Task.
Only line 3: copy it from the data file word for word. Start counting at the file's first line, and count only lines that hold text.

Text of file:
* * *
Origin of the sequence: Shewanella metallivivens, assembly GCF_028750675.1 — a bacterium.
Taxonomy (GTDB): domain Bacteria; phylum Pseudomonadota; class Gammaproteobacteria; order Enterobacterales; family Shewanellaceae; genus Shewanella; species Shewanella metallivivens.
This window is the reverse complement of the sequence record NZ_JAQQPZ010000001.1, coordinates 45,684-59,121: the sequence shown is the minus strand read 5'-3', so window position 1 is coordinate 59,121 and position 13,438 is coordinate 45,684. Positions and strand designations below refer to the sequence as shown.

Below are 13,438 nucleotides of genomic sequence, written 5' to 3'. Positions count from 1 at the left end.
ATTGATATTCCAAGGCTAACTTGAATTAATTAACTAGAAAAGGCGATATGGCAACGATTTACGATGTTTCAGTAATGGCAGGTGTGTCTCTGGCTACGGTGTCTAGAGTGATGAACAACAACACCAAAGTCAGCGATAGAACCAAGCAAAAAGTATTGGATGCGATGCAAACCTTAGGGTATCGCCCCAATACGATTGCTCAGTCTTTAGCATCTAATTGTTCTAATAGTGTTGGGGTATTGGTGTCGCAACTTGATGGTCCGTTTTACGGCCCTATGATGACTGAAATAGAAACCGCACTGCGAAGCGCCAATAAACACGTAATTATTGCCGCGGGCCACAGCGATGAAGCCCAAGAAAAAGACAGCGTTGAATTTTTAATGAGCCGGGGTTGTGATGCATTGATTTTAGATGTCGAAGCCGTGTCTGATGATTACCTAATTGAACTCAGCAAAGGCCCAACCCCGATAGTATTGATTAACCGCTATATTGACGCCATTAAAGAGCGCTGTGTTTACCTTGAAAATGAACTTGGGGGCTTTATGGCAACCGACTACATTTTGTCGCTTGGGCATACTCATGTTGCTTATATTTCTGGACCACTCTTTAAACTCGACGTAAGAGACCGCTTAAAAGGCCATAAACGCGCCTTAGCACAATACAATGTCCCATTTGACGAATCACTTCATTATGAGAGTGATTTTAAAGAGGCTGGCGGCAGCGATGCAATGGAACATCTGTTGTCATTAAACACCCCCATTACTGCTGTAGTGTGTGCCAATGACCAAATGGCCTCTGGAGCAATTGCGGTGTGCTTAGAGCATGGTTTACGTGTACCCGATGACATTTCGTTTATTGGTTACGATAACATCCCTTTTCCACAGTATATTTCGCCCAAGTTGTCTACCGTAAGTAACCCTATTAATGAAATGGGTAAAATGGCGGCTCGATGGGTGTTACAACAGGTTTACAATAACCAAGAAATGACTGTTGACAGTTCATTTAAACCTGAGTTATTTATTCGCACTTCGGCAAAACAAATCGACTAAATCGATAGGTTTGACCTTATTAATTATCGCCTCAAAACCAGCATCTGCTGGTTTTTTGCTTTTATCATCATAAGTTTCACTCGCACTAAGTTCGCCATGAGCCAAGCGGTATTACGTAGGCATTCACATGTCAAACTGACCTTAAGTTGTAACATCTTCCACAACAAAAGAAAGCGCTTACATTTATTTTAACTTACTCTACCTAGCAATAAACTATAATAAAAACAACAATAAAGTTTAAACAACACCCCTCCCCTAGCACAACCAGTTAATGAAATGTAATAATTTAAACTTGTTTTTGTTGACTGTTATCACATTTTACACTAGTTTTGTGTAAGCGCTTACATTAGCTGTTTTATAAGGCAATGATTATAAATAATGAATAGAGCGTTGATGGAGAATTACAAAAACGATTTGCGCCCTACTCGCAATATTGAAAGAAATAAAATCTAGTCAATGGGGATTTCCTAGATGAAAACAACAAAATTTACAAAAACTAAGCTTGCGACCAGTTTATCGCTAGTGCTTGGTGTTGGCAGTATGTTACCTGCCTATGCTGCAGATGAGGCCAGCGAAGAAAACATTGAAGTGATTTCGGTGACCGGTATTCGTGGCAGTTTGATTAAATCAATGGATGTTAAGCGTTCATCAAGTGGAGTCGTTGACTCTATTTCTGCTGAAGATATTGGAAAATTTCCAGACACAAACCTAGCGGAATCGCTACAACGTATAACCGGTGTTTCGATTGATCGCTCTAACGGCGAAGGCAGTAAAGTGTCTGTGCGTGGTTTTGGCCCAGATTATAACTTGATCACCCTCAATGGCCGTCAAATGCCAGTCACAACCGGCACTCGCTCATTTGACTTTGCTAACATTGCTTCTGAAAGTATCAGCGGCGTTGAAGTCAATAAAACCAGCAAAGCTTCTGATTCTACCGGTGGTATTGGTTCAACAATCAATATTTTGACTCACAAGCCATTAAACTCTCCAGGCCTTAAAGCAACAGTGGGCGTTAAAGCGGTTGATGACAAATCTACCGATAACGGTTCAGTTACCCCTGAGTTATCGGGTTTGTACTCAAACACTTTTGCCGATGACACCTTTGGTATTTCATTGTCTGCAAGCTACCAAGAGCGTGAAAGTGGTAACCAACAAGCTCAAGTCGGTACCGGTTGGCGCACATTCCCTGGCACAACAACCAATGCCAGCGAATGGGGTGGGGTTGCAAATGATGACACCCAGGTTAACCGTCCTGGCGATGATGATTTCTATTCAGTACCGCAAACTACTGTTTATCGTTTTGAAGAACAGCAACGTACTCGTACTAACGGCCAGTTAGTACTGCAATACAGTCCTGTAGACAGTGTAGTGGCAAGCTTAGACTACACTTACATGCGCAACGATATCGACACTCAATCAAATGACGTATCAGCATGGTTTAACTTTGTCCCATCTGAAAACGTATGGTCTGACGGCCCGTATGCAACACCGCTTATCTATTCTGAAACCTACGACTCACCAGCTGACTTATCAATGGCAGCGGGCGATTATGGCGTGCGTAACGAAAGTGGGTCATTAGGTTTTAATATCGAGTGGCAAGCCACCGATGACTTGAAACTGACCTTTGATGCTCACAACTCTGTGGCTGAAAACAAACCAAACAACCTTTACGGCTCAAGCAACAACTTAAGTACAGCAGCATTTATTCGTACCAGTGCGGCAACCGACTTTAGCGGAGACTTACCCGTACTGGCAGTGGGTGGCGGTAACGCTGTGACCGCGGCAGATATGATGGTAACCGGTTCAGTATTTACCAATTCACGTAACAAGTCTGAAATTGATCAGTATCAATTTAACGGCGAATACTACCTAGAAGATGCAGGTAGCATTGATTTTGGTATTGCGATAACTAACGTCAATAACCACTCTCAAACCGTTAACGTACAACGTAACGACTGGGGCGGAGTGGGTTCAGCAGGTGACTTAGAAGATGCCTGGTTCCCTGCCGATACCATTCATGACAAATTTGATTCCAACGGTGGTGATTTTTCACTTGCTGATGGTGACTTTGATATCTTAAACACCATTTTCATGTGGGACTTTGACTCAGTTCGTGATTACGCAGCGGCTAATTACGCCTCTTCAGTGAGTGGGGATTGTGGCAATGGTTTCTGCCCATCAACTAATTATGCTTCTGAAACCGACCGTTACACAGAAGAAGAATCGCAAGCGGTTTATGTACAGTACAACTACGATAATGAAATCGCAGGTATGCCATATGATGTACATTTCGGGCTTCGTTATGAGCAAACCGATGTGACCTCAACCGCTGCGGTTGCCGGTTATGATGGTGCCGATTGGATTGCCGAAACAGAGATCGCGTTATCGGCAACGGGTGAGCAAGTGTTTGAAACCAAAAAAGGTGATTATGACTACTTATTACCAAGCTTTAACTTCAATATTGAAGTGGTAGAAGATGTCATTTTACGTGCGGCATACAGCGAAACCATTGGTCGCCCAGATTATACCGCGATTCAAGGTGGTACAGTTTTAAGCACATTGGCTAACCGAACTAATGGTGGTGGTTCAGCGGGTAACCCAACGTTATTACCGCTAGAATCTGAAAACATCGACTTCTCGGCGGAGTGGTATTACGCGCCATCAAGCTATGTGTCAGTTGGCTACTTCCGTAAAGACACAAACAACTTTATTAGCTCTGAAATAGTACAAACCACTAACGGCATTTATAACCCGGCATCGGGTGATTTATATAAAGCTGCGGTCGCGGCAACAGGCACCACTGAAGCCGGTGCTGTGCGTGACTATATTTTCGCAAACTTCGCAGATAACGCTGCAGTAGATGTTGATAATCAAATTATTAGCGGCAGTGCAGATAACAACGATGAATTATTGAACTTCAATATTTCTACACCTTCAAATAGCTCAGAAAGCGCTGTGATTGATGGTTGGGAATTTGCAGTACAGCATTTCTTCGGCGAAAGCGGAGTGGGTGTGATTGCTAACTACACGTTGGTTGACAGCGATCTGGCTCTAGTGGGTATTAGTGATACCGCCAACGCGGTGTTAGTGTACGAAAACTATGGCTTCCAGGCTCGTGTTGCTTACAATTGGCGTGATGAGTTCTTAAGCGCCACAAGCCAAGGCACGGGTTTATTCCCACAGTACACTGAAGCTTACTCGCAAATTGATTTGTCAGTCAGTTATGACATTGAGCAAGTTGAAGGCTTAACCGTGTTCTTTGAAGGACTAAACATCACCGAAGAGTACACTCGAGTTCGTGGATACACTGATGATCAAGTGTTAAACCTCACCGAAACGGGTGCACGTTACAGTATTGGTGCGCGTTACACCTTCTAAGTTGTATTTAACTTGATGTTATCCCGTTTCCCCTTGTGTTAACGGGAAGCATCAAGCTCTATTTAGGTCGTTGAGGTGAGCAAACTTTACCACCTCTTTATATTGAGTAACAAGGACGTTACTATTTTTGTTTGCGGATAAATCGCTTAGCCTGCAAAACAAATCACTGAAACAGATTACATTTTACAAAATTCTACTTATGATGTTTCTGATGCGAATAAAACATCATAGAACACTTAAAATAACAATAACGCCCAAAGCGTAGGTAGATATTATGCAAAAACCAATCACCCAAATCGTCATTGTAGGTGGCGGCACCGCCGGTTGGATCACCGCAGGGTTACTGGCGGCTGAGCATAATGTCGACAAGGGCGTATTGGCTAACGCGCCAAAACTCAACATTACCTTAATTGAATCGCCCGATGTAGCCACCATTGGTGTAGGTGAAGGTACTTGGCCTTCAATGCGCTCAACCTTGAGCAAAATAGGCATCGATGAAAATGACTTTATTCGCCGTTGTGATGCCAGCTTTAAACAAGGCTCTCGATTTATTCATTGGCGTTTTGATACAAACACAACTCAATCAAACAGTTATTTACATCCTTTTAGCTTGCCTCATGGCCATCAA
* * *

This window is the reverse complement of the sequence record NZ_JAQQPZ010000001.1, coordinates 45,684-59,121: the sequence shown is the minus strand read 5'-3', so window position 1 is coordinate 59,121 and position 13,438 is coordinate 45,684. Positions and strand designations below refer to the sequence as shown.